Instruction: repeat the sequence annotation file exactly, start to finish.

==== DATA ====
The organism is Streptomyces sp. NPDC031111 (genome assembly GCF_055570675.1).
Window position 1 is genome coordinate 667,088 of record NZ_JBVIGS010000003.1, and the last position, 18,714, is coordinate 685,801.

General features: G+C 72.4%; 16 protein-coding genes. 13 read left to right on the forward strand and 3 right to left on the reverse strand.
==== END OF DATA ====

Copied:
The organism is Streptomyces sp. NPDC031111 (genome assembly GCF_055570675.1).
Window position 1 is genome coordinate 667,088 of record NZ_JBVIGS010000003.1, and the last position, 18,714, is coordinate 685,801.

General features: G+C 72.4%; 16 protein-coding genes. 13 read left to right on the forward strand and 3 right to left on the reverse strand.